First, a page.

DETROIT — Automotive supplier Lear Corp. is checking out the potential for molded liquid polyurethane in cars. The Tier 1 company is using the urethane, dubbed "blue gel," on its prototype interior module on display last week at the Society of Automotive Engineers 2000 World Congress in Detroit.
The gel is on instrument panels, doors and steering wheels in the company's "Generation Y" vehicle setup, designed for those drivers age 21 and younger. Lear married it with an orange acrylic in the display.
The company does not have any buyers yet for the concept interior, James C. Masters, president of the technology division, said in a March 6 interview.
The pieces are part of Lear's "common architecture strategy" for interiors, which would allow buyers to pick and choose which modules they want in their vehicles.
Options range from the translucent plastics of Generation Y to subdued textures for baby boomers.
Consumers can switch the pieces in minutes if they tire of the vehicle's style, Masters noted.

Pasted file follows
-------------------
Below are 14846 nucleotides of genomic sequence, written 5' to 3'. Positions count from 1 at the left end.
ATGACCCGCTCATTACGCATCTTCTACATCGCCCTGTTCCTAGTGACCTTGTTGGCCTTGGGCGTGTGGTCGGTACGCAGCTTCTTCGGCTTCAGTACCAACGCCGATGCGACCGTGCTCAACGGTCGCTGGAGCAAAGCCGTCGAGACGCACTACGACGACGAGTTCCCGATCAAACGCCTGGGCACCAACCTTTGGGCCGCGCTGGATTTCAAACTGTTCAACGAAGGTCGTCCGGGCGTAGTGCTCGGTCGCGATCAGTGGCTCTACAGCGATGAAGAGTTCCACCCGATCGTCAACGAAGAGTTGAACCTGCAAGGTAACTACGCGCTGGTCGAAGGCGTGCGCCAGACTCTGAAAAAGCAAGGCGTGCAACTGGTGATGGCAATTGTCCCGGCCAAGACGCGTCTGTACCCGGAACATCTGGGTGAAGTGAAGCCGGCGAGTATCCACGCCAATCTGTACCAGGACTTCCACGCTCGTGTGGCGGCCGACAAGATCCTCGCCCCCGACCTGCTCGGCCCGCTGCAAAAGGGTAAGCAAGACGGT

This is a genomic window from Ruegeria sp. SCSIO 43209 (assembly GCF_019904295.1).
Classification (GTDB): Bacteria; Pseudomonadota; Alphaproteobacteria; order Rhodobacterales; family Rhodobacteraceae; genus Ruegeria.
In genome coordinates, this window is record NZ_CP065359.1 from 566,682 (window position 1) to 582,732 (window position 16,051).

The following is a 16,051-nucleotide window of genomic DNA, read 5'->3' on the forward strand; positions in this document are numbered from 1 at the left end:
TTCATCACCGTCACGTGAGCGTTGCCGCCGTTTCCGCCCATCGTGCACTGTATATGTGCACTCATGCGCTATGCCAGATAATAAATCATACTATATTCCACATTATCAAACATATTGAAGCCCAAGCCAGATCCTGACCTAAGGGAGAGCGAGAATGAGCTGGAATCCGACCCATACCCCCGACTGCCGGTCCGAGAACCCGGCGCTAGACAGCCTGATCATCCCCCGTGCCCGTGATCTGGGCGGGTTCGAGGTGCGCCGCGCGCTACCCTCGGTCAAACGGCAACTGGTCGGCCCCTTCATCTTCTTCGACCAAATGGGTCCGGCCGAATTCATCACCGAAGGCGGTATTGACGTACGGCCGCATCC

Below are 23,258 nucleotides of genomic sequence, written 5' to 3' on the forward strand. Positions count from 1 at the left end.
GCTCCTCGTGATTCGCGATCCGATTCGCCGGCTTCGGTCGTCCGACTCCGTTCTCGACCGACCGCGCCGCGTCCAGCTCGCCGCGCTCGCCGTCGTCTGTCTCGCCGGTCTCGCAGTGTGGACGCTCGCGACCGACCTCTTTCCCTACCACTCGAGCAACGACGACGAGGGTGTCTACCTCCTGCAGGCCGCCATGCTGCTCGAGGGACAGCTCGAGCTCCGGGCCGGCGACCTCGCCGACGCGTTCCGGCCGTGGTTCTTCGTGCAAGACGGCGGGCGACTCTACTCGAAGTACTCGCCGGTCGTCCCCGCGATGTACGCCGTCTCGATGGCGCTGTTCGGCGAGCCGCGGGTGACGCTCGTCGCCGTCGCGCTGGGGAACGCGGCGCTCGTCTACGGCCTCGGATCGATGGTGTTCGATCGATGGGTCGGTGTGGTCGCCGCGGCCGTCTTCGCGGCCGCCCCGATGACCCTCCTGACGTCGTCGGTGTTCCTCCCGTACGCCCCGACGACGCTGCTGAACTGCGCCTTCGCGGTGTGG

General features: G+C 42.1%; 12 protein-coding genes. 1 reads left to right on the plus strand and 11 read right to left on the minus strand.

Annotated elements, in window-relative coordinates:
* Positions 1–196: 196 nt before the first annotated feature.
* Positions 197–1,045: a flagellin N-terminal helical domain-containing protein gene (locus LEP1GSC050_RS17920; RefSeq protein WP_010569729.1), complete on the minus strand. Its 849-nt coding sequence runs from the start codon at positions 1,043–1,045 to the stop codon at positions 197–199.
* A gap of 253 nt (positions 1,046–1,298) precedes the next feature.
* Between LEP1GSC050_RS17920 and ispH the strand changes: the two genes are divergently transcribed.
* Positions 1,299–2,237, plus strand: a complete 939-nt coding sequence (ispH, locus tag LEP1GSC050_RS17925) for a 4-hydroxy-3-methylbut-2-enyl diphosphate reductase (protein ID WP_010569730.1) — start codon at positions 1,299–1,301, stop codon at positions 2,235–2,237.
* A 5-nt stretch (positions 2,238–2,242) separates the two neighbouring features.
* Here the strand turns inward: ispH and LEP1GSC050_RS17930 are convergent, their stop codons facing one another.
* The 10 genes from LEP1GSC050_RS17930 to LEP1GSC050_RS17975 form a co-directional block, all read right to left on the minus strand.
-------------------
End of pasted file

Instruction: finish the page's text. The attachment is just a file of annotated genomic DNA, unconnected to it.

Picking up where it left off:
"Gone are the days when you could turn out 600,000 of the same thing and sell them all," he said.
Lear has not determined what exactly it will do with the gel, said Lisa Tucci, a designer in Lear's color and trim technology department in Southfield, Mich.
The business placed cubes of the gel throughout its booth and used it in floor mats featured in the Generation Y vehicle.
The company is molding the material itself during the testing stage. Pigment can be added to the urethane to produce any desired color, Tucci noted, opening a variety of potential uses.
"There is a range of things we're trying this out on," she said.
Its pliability also gives designers a chance to play with textures on interior surfaces.
"We're trying to mix hard plastics with the gel to produce a kind of a comfort level," Tucci said. "If it's too hard, people don't like it."
Lear also is testing whether the material offers any impact protection during a crash, opening other potential markets for the gel.
"We're looking at whether we can use it in instrument panels," she said. "It's something that we really think could have a future use."